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Well Posed and Ill Posed problems

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Contents:

  1. Well posed problems
  2. Ill-posed problems

1. What is a Well Posed Problem?

The well posedness of a problem refers to whether or not the problem is stable, as determined by whether it meets the three Hadamard criteria, which tests whether or not the problem has:

  1. A solution: a solution (s) exists for all data point (d), for every d relevant to the problem.
  2. A unique solution: s is unique for all d; d there is at most one value of s.
  3. A stable solution: s depends continuously on d (a tiny change in d will lead to a tiny change in s; and a large change in d will lead to a proportionally larger change in s).

The Hadamard criteria tells us how well a problem lends itself to mathematical analysis.

Examples of Well Posedness

The majority of problems we work with in calculus, engineering, and math are well-posed. That includes problems like:

  • f( x ) = x2 + x,
  • f( x )= 3 x / 6, and
  • f( x ) = sin ( x ) + 2 x 2.

Take f( x ) = x 2 + x. For every real number x, x2 + x is also real and is well defined. There’s no room for ambiguity; every input k will give exactly one solution; k2 + k.

  • If x = 2, f( x )= 22 + 2 or 6,
  • If x = -1, f( x ) = (-1)2 – 1 = 0,

and so on.


The following continuous function is an example of a well posed function; A large difference between data points will lead to a large difference in f( x ) values, while a small difference between data points leads to a small difference in f( x ). For every a,
well posed

You can check continuity of many functions by graphing; if you don’t have to take your pencil off the paper at any point or leave any ‘ empty holes’ in your lines, the function is continuous. For more ways to test for continuity, see: How to Check the Continuity of a Function.

The History of Well Posedness

The Hadamard criteria was proposed by Jacques-Salomon Hadamard, a French mathematician, in 1923. He considered it to be a differentiation between useful problems and those which were not worth anything scientifically. Since then we’ve discovered that many important facets of real life (quantum mechanics, ultrasound testing, and optimal control theory, among other areas) can best be modeled by ill posed problems.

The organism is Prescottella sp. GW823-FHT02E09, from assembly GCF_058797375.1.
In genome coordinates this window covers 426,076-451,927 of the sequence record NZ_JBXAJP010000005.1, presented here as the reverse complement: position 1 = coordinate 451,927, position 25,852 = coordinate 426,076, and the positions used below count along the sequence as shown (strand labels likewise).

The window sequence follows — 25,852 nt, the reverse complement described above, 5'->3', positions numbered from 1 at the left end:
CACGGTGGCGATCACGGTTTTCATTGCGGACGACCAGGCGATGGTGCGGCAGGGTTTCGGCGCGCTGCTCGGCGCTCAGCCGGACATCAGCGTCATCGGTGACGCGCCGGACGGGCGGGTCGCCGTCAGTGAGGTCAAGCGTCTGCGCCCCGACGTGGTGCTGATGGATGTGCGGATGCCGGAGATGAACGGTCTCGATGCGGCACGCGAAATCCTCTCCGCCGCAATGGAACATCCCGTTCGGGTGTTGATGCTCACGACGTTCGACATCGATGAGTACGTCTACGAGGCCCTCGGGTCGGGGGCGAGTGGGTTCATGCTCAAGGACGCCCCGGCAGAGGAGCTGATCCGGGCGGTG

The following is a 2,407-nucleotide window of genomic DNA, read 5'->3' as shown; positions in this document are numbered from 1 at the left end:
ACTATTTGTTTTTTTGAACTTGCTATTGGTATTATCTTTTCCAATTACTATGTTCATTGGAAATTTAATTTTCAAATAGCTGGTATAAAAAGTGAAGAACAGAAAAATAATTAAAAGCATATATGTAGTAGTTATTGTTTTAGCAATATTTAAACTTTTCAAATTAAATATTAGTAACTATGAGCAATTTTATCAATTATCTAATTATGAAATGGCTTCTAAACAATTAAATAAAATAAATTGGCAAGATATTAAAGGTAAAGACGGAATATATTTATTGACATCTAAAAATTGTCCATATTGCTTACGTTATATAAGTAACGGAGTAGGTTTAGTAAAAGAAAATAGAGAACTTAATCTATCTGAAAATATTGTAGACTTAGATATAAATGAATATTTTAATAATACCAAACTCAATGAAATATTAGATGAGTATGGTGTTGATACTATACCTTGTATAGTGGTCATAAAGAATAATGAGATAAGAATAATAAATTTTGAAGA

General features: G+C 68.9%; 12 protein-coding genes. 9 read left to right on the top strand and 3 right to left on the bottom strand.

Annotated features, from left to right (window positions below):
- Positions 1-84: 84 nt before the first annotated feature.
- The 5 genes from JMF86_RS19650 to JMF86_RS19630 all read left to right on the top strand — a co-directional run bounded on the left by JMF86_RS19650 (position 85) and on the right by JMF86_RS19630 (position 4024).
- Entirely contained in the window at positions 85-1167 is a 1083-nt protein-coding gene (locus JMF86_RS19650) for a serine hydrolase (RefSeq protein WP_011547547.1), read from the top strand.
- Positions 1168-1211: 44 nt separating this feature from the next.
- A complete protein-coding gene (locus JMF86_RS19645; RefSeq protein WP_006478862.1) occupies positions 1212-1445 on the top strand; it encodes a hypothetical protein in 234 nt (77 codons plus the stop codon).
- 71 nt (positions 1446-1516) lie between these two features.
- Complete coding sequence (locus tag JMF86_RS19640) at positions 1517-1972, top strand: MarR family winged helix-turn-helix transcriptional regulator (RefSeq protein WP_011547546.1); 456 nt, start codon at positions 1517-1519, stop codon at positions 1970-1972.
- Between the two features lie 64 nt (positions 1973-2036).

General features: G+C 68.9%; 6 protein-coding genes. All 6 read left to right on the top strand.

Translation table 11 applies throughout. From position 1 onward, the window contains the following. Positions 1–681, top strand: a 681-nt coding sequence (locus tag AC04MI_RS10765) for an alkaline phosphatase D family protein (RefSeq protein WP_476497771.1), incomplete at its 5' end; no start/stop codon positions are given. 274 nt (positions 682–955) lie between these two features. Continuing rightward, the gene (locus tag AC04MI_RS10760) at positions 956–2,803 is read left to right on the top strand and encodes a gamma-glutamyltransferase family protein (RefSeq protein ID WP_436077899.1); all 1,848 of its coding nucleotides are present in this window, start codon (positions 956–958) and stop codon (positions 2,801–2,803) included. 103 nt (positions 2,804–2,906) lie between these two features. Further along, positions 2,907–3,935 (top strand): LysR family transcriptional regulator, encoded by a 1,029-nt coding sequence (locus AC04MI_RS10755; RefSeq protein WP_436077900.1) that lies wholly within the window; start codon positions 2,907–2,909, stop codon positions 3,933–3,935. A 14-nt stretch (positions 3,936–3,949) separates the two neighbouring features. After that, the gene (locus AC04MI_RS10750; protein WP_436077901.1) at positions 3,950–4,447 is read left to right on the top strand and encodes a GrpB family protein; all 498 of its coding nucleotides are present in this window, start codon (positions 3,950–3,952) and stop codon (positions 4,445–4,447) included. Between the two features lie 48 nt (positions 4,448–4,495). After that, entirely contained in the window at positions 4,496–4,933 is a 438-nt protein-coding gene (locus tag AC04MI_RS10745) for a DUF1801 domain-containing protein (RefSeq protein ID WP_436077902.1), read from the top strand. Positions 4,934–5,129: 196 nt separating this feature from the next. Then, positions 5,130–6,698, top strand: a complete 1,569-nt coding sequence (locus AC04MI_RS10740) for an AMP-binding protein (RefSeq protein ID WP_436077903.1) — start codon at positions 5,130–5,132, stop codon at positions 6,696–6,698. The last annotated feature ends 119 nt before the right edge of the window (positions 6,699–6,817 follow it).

These problems are no longer avoided and their study is an active branch of applied mathematics, but the distinctions and terminology delineating well-posed and ill-posed remains the same as when Hadamard first defined it.

2. Ill-Posed Problem

An ill posed problem is one which doesn’t meet the three Hadamard criteria for being well-posed. These criteria are:

  • Having a solution
  • Having a unique solution
  • Having a solution that depends continuously on the parameters or input data.

A problem which is not well-posed is considered ill posed. Many first order differential equations and inverse problems are ill posed.


For example, consider the equation y’ = ( 2 – y ) / x. The solutions of the function are y = C/x + 2, where C is a constant. Since there are an infinite number of possible values of C, there are an infinite number of solutions, and the second Hadamard criteria is not met.

Examples of Ill Posed Problems

One simple example of an ill-posed problem is given by the equation y’ = (3/2)y1/3 with y(0) = 0. Since the solution is y(t) = ± t3/2, the solution is not unique (it could be plus t3/2 or it could be minus t3/2). As this violates rule 2 of the Hadamard criteria, the problem is ill posed.

Many inverse problems are ill-posed because either they don’t have a solution everywhere, their solution is not unique, or their solution is not stable (continuous).

A classic example is the inverse heat problem, where the distribution of surface temperature of solid is deduced from information on the inner surface area. Although the direct heat equation (with which you can derive the interior heat from surface data) is well defined, the inverse problem is not stable. The smallest changes in surface temperature data can lead to arbitrarily large differences in calculated interior heat distribution.

Hadamard and Well-Posedness

Jacques-Salomon Hadamard, the French mathematician who described the three Hadamard criteria in 1923, believed that any useful mathematical model of any physical problem must satisfy these criteria. At that time it was believed that natural problems should have continuous mathematical solutions; it was thought to be part of the inherent order of things. Since then we’ve discovered that many important scientific and technical problems  are not in fact well-posed in the traditional sense because they do not have continuous solutions.This includes problems in medicine (for instance, in Nuclear Magnetic Resonance topography and ultrasound testing), in physics (quantum mechanics, acoustics, etc.) and in economics (in optimal control theory, among other fields). Today the study of ill-posed problems is a very live branch of applied mathematics. Still,  the differentiation between them and more stable problems remains useful.

Solving an Ill Posed Problem

An ill posed problem will often need to be regularized or re-formulated before one can give it a full numerical analysis using computer algorithms or other computational methods. Reformulation often involves bringing in new assumptions to fully define the problem and narrow it down.

References

Well Posed and Stable Problems
Definition and Examples of Ill Posed and Inverse Problems
http://bayes.wustl.edu/etj/articles/well.pdf
Lecture Notes on Inverse Problems

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Stephanie Glen. "Well Posed and Ill Posed problems" From CalculusHowTo.com: Calculus for the rest of us! https://www.calculushowto.com/well-posed-ill/
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